Yesterday, we looked at the PlayStation controllers that Sony has released (or in the Boomerang's case seriously intended to release) to the public. Today, we're looking at one that never made it.
Before the PlayStation was released in 1994, development kits had to be sent to studios to ensure games would be ready for the console's launch. The first of these kits, codenamed MW.3, was so raw and incomplete that it lacked either sound hardware or a working CD drive (instead having to make do with a CD emulator).
It also shipped with this prototype control pad.
Looks a lot like a Super Nintendo control pad, doesn't it? That shouldn't be so surprising, given the fact Sony was once planning on partnering with Nintendo to release the PlayStation (if you don't know this story, we'll be covering it soon on Total Recall), but what is surprising is story of how this controller, and not Teiyu Goto's iconic design, nearly became standard issue for all PlayStation consoles.
David from the amazing PlayStation Museum was kind enough to contact us today to share these images of the "beta" controller, which rather than Gotu's forward-thinking design was instead rooted deeply in the past. Looking for all the world like an upside-down SNES controller, it also differs from the final design in that the L2 and R2 buttons are not triggers.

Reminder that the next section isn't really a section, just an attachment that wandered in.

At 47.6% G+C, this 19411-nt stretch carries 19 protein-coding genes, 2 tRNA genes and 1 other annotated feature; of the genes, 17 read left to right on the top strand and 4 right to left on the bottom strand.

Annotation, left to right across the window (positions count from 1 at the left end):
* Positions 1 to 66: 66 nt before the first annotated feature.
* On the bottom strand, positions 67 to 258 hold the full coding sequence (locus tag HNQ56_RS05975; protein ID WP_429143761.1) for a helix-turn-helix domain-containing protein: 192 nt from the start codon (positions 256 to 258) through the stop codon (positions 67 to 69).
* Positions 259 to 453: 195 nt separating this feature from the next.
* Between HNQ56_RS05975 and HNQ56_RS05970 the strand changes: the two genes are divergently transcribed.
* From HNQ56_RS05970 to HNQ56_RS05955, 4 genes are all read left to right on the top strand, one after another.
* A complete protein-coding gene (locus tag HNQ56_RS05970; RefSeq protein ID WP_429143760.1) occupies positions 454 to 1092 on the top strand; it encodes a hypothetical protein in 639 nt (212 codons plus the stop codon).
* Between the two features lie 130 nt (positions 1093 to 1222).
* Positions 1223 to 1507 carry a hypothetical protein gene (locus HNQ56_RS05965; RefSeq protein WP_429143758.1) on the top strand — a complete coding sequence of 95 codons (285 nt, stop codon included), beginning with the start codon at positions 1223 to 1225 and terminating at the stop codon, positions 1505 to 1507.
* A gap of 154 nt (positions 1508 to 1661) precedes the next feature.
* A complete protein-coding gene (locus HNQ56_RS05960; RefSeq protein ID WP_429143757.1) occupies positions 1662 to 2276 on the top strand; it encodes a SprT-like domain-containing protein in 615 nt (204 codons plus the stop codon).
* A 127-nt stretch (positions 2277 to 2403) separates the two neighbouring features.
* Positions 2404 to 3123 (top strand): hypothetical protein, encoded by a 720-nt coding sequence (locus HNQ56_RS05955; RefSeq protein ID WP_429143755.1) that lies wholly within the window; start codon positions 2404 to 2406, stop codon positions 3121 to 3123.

Instead, they appear as face buttons, the thinking clearly being that the games popular at the time - like Street Fighter - were what the pad should be based around, and not the 3D games the PlayStation would be capable of in the future.
Apparently, PlayStation boss Ken Kutaragi preferred this "beta" design to Gotu's effort, which he turned down, and it was only a direct order from Sony president Norio Ohga that saw the controller we know (and sometimes even love) today given the green light to be included with the PlayStation.
For more pics of early hardware like this, head over to the PlayStation Museum.
Total Recall is a look back at the history of video games through their characters, franchises, developers and trends.